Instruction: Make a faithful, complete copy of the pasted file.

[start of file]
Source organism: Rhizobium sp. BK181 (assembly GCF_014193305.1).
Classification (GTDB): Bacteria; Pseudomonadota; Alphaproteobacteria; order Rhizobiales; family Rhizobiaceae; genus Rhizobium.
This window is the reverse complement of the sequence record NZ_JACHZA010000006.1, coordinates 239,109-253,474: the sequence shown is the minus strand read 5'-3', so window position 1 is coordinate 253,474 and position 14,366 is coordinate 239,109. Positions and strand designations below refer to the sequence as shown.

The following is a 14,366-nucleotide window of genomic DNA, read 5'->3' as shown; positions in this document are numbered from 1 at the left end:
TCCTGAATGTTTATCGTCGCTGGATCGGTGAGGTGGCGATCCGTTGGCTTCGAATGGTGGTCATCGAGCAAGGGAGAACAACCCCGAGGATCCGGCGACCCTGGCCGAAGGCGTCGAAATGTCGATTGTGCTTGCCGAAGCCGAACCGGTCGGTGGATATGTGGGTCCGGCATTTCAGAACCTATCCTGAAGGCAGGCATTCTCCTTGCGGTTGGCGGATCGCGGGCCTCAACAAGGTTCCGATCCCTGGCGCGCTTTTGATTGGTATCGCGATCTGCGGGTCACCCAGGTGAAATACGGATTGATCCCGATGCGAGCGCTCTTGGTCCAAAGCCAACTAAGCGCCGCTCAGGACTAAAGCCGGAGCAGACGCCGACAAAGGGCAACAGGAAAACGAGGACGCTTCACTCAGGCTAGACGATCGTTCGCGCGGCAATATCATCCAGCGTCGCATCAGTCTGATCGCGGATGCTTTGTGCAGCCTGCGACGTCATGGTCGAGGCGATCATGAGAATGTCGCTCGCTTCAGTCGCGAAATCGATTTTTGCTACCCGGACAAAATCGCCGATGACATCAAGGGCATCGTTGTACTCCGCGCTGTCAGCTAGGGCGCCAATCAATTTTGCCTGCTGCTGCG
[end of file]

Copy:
Source organism: Rhizobium sp. BK181 (assembly GCF_014193305.1).
Classification (GTDB): Bacteria; Pseudomonadota; Alphaproteobacteria; order Rhizobiales; family Rhizobiaceae; genus Rhizobium.
This window is the reverse complement of the sequence record NZ_JACHZA010000006.1, coordinates 239,109-253,474: the sequence shown is the minus strand read 5'-3', so window position 1 is coordinate 253,474 and position 14,366 is coordinate 239,109. Positions and strand designations below refer to the sequence as shown.

The following is a 14,366-nucleotide window of genomic DNA, read 5'->3' as shown; positions in this document are numbered from 1 at the left end:
TCCTGAATGTTTATCGTCGCTGGATCGGTGAGGTGGCGATCCGTTGGCTTCGAATGGTGGTCATCGAGCAAGGGAGAACAACCCCGAGGATCCGGCGACCCTGGCCGAAGGCGTCGAAATGTCGATTGTGCTTGCCGAAGCCGAACCGGTCGGTGGATATGTGGGTCCGGCATTTCAGAACCTATCCTGAAGGCAGGCATTCTCCTTGCGGTTGGCGGATCGCGGGCCTCAACAAGGTTCCGATCCCTGGCGCGCTTTTGATTGGTATCGCGATCTGCGGGTCACCCAGGTGAAATACGGATTGATCCCGATGCGAGCGCTCTTGGTCCAAAGCCAACTAAGCGCCGCTCAGGACTAAAGCCGGAGCAGACGCCGACAAAGGGCAACAGGAAAACGAGGACGCTTCACTCAGGCTAGACGATCGTTCGCGCGGCAATATCATCCAGCGTCGCATCAGTCTGATCGCGGATGCTTTGTGCAGCCTGCGACGTCATGGTCGAGGCGATCATGAGAATGTCGCTCGCTTCAGTCGCGAAATCGATTTTTGCTACCCGGACAAAATCGCCGATGACATCAAGGGCATCGTTGTACTCCGCGCTGTCAGCTAGGGCGCCAATCAATTTTGCCTGCTGCTGCG